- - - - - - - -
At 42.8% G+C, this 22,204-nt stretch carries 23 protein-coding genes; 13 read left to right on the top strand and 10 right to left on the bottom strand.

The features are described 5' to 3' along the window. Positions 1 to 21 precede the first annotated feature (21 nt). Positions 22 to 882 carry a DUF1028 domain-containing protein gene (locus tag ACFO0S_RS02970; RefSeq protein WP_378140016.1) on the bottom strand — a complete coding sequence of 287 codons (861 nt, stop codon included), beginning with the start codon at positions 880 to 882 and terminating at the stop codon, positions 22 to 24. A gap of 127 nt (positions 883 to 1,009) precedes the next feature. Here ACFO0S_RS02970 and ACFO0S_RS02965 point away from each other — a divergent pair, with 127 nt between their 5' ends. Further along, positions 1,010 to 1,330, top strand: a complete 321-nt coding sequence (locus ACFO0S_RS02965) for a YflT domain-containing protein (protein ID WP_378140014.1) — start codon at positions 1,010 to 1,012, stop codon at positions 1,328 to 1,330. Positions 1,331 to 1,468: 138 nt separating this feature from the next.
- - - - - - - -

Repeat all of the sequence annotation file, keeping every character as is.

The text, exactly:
At 42.8% G+C, this 22,204-nt stretch carries 23 protein-coding genes; 13 read left to right on the top strand and 10 right to left on the bottom strand.

The features are described 5' to 3' along the window. Positions 1 to 21 precede the first annotated feature (21 nt). Positions 22 to 882 carry a DUF1028 domain-containing protein gene (locus tag ACFO0S_RS02970; RefSeq protein WP_378140016.1) on the bottom strand — a complete coding sequence of 287 codons (861 nt, stop codon included), beginning with the start codon at positions 880 to 882 and terminating at the stop codon, positions 22 to 24. A gap of 127 nt (positions 883 to 1,009) precedes the next feature. Here ACFO0S_RS02970 and ACFO0S_RS02965 point away from each other — a divergent pair, with 127 nt between their 5' ends. Further along, positions 1,010 to 1,330, top strand: a complete 321-nt coding sequence (locus ACFO0S_RS02965) for a YflT domain-containing protein (protein ID WP_378140014.1) — start codon at positions 1,010 to 1,012, stop codon at positions 1,328 to 1,330. Positions 1,331 to 1,468: 138 nt separating this feature from the next.